H.R.251 - Wetlands No Net Loss Act of 1991102nd Congress (1991-1992)
|Sponsor:||Rep. Bennett, Charles E. [D-FL-3] (Introduced 01/03/1991)|
|Committees:||House - Interior and Insular Affairs; Merchant Marine and Fisheries; Public Works and Transportation; Ways and Means|
|Latest Action:||11/21/1991 Subcommittee Hearings Held. (All Actions)|
This bill has the status Introduced
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Summary: H.R.251 — 102nd Congress (1991-1992)All Bill Information (Except Text)
Introduced in House (01/03/1991)
Wetlands No Net Loss Act of 1991 - Requires the Secretary of the Interior to designate a nonprofit organization as a Wetlands Preservation Trust if such organization: (1) is established for the purpose of acquiring ownership interests in wetlands, former wetlands, and related property and for restoring, creating, or preserving wetlands; and (2) meets, and submits an application in accordance with, the Secretary's requirements.
Amends the Internal Revenue Code to create special rules for contributions of land to such Trusts. Applies the 50 percent limitation on charitable contribution deductions to contributions of wetlands to such Trusts. Permits a ten-year carryover for excess contributions. Extends the deadline for the exchange of property held for productive use or investment if such contributions are made as part of such exchanges. Permits the carryover of unused deductions on a taxpayer's last return if such taxpayer dies before the close of the last taxable year for which such deductions could have been allowed.
Authorizes the Secretary, acting through the Office of Wetlands Identification and Preservation, to make grants to States from the Wetlands Preservation Account for the improvement, development, or implementation of State Wetlands Conservation Plans. Outlines requirements of such Plans. Prohibits the Secretary from approving any Plan that does not include all wetlands in the State.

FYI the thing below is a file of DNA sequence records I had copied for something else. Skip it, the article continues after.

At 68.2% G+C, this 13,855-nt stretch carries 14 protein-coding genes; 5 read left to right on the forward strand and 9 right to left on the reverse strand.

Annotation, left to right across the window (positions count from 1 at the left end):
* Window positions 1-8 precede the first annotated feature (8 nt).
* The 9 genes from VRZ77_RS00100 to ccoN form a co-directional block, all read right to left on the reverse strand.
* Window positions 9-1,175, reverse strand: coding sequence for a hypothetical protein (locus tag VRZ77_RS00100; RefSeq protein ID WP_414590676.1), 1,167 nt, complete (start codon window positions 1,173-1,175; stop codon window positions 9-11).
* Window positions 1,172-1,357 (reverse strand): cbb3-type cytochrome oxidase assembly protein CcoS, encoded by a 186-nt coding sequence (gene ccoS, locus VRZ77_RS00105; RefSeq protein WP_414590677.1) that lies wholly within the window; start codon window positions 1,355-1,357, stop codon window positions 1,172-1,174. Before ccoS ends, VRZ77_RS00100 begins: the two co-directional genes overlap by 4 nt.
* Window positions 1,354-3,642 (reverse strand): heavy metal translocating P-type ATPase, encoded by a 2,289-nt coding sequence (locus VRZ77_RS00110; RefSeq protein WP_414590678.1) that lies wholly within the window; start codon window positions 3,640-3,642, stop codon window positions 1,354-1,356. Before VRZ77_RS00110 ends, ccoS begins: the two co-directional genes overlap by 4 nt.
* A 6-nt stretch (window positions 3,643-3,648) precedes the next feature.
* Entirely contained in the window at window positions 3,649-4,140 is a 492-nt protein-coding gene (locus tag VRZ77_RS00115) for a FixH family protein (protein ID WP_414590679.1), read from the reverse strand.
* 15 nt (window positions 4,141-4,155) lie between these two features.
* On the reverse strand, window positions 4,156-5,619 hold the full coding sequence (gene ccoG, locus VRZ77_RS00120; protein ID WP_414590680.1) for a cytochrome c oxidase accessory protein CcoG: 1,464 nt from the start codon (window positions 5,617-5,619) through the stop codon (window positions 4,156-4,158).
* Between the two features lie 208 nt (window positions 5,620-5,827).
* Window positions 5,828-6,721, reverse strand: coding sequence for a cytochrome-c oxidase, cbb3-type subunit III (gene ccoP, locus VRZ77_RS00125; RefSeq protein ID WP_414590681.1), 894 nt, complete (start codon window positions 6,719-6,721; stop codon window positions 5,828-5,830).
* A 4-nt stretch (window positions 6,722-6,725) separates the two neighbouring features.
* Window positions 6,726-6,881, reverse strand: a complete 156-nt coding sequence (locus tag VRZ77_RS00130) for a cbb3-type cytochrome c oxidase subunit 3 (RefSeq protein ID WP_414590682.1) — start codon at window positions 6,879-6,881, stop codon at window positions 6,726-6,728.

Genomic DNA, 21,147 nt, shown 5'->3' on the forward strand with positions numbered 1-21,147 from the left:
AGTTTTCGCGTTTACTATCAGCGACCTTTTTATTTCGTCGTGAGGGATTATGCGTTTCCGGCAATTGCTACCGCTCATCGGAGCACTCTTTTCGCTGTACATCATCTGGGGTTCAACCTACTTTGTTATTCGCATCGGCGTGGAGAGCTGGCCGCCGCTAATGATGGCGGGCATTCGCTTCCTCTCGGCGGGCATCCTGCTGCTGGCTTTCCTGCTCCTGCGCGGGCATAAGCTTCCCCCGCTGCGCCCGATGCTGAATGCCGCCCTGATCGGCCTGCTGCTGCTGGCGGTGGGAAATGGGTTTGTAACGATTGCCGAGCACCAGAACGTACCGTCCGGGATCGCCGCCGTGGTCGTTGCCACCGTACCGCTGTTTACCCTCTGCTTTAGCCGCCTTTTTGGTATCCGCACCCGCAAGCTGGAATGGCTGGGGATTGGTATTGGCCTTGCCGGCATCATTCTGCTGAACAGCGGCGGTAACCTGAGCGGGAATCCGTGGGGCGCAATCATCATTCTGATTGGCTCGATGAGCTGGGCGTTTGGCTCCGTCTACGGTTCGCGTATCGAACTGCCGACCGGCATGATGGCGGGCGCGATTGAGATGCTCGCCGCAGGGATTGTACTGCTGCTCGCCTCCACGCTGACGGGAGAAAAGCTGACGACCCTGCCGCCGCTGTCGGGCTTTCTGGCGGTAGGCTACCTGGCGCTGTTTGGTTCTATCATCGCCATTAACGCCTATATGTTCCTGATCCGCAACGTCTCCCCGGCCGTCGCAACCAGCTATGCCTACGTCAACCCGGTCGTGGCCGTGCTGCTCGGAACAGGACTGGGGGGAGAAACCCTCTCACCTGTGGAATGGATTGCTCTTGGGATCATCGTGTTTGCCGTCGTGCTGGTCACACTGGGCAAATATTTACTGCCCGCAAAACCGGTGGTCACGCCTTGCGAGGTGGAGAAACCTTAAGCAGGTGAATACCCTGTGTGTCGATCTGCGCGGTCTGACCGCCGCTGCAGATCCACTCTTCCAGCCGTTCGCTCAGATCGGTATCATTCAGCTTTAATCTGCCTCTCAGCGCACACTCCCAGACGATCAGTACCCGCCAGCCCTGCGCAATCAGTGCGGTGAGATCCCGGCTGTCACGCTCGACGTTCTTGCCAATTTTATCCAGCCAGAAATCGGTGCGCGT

Amends the Emergency Wetlands Resources Act of 1986 to include former wetlands in the national wetlands priority conservation plan.
Amends the Fish and Wildlife Act of 1956 to require the Director of the U.S. Fish and Wildlife Service to establish the Office of Wetlands Identification and Preservation within the Service by consolidating the Service's programs of Federal Aid, Acquisition, National Wetland Inventory, and Enhancement (restoration).
Requires the Director, acting through the Office, to: (1) provide National Wetland Inventory maps to all Federal agencies that own or manage wetlands and make such maps available to the public; (2) conduct a Wetlands Restoration Initiative; (3) carry out title III of the Emergency Wetlands Resources Act of 1986 (State and Federal wetland acquisition); and (4) report to the Congress every five years on trends of the nation's wetland resources, the rate at which they are being lost or gained, and the types and causes of alterations. Authorizes the Director to enter into agreements with private persons to carry out wetlands preservation. Directs heads of Federal agencies that own or manage wetlands to enter into agreements with the Director regarding the completion of mapping of lands not covered by the National Wetland Inventory map.